And the Four Beers Advancing to the Oktoberbest Final Pour Are ...
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The judges have spoken. The Elite Eight of our Oktoberbest 2011 have been winnowed down to the quaff-able quartet to be sent on to the Final Pour.
And in our quest to determine the best Oktoberfest beer available in North Texas, Dallas Craft Beer Examiner Paul Hightower, Plano Craft Beer Examiner Brian Brown and I, along with a few other beer-loving Observer writers, will sample the finalists (hopefully this Friday) in a roundtable similar to the one that gave rather mixed reviews to Samuel Adams Utopias.
Here's how Hightower and Brown chose their winners:
Hightower picked Real Ale Oktoberfest over Humperdinks Über Brau in his Texas division and Boulevard Bob's No. 47 Oktoberfest over Harpoon Octoberfest. Of the Texas matchup, he appreciated the Humperdinks offering's Great American Beer Festival Gold Medal-winning lightness and drinkability, but ultimately favored Real Ale. "It is heavier, darker, more roasty, more malty and pushes the envelope of the guidelines with its 5.7% ABV," he wrote. "It is certainly not something to be swilled by the liter for hours in a tent but it is undeniably a great-tasting beer." As for the rest of America, Harpoon and Boulevard both offered "fantastic examples of the style," he wrote. But while Harpoon was a "perfectly balanced festbier," he found Boulevard's his favorite: "It is light and caramel with a clean malty sweetness that is accompanied by a faint, crisp bite of bitterness at the end that leaves the palate clean and keeps this beer eminently drinkable."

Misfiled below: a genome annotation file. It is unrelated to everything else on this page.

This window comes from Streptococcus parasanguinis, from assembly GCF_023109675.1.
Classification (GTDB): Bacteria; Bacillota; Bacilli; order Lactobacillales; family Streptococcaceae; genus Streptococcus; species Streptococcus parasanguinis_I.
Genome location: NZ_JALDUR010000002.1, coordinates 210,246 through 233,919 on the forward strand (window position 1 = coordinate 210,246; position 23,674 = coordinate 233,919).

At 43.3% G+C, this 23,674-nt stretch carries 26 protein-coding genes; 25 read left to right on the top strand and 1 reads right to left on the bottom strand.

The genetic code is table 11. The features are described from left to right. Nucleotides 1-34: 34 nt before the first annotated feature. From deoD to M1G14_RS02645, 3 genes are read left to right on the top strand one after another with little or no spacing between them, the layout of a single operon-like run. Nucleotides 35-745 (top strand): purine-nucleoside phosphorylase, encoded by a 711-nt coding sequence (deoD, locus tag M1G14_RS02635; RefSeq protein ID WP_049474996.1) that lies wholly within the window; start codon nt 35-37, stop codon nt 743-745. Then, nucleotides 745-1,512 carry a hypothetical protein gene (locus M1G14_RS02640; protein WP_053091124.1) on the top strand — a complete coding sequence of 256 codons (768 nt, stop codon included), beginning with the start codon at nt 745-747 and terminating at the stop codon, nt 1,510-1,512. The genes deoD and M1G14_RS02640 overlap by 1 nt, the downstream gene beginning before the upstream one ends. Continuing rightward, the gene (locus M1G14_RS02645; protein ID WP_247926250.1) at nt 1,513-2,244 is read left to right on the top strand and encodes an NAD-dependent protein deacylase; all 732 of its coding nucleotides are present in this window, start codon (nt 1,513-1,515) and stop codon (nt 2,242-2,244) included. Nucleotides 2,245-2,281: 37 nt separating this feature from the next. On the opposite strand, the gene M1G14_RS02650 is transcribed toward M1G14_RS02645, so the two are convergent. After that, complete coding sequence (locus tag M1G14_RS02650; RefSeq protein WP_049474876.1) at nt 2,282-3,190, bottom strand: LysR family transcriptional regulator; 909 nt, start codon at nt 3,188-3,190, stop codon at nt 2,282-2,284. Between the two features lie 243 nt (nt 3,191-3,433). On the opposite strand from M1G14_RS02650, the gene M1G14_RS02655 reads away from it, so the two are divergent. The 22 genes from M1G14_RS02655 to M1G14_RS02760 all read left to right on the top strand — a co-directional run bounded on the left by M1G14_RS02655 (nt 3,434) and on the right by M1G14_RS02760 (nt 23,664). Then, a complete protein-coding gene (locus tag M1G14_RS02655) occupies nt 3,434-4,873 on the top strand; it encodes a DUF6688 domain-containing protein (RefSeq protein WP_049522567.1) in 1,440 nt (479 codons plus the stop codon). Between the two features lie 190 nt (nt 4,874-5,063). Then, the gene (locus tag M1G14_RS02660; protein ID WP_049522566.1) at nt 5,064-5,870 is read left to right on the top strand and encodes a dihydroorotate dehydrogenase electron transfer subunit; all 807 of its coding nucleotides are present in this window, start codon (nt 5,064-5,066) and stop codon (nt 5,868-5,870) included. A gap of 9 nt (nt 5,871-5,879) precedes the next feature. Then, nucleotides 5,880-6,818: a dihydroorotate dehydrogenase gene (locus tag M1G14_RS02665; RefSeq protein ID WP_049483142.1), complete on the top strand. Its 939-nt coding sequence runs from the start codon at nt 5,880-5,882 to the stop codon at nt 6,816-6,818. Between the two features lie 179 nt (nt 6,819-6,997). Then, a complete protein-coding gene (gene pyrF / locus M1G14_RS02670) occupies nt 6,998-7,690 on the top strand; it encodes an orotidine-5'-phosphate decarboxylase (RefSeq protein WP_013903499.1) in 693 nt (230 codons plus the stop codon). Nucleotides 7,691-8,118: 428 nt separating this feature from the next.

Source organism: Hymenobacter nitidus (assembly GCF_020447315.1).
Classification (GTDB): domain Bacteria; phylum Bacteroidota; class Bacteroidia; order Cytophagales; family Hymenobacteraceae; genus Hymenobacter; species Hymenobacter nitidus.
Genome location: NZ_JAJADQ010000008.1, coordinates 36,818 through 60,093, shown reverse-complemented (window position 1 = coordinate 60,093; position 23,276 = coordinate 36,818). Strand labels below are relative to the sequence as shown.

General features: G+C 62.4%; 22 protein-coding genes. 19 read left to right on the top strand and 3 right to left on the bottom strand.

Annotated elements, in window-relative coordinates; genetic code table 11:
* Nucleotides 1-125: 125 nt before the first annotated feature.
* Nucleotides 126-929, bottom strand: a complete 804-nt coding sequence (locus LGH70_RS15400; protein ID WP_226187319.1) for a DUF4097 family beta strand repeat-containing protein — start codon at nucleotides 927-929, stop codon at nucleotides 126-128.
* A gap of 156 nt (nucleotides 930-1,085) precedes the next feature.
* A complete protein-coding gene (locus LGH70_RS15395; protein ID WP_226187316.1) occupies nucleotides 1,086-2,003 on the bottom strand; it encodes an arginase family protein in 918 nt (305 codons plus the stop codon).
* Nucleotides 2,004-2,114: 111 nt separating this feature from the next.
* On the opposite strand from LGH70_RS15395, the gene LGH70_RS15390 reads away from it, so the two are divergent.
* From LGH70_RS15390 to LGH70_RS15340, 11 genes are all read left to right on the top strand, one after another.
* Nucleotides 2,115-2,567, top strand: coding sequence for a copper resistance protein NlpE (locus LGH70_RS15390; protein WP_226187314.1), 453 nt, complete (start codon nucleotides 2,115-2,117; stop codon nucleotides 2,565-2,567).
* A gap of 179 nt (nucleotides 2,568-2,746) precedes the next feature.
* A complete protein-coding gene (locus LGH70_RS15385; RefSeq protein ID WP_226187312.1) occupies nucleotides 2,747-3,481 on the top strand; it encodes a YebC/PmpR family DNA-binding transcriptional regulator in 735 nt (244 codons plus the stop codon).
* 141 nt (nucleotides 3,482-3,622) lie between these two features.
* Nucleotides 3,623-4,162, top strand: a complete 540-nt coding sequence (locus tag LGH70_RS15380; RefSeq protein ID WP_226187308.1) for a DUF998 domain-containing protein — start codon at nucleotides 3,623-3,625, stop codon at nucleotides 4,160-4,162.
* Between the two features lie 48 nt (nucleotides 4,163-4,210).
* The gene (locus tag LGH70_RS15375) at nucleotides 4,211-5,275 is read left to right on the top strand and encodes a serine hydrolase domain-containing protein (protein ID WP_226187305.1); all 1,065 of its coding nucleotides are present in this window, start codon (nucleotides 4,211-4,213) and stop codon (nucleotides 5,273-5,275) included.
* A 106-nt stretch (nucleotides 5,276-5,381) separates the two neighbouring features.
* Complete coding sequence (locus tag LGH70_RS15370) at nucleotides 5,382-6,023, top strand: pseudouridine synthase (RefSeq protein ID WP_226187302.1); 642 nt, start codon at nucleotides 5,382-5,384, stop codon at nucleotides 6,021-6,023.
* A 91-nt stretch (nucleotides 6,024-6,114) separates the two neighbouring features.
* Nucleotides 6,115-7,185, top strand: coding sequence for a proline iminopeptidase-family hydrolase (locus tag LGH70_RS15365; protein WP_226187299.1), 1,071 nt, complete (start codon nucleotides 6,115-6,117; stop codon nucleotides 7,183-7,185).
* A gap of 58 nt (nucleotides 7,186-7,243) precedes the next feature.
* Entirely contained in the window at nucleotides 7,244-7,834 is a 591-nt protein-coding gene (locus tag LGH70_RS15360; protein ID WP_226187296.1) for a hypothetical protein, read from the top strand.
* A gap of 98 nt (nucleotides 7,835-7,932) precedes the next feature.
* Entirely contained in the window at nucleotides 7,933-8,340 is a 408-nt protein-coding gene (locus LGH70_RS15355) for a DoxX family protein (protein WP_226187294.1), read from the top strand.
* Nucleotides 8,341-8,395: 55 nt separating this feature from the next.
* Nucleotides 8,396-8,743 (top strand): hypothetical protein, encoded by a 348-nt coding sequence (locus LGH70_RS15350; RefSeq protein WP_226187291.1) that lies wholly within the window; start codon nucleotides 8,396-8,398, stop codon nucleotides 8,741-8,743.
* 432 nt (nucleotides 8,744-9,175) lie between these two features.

Up in Plano, Brown picked Paulaner Oktoberfest Märzen over Spaten Oktoberfest Ur-Märzen in the German division and Magic Hat Hex over Fort Worth's own Rahr Oktoberfest in the Offbeat division. Initially thinking he'd prefer the more robust Spaten, he found a side-by-side tasting changed his mind: "Spaten steps to the fore with what appears to be a more dynamic character on the nose. Once again, though, Paulaner's cleaner profile exposes something less appealing in the competing brew." As for the Offbeat offerings, in the toughest choice of the series, Hex nudged out the local boy for being more offbeat: "The answer lies in the simple belief that Hex better represents what the Offbeat category is all about. In fact, sampled together it is Rahr's distinctive, yet straight-forward malt profile that helps to showcase the complexity of Hex."
Real Ale Oktoberfest is the only beer I've tried that made it to Hightower's final matchups, and it was indeed a fine dark and roasty O-fester. As for Brown's matchups, I haven't tried either of the German versions this year, but certainly look forward to amending that. Hex and Rahr Oktoberfest were both great beers, and while I didn't try them side-by-side, I definitely found Hex more memorable, more because it stood apart from Magic Hat's usually weak beers than because it was an unusual Oktoberfest offering. I probably wouldn't have been as much of a stickler about whether a given beer strictly upheld style guidelines for märzens, and would've let Rahr compete against the other Texans in place of Humperdinks. But then, I'm not a certified beer judge as my two colleagues are. I certainly look forward to helping decide on the winner.
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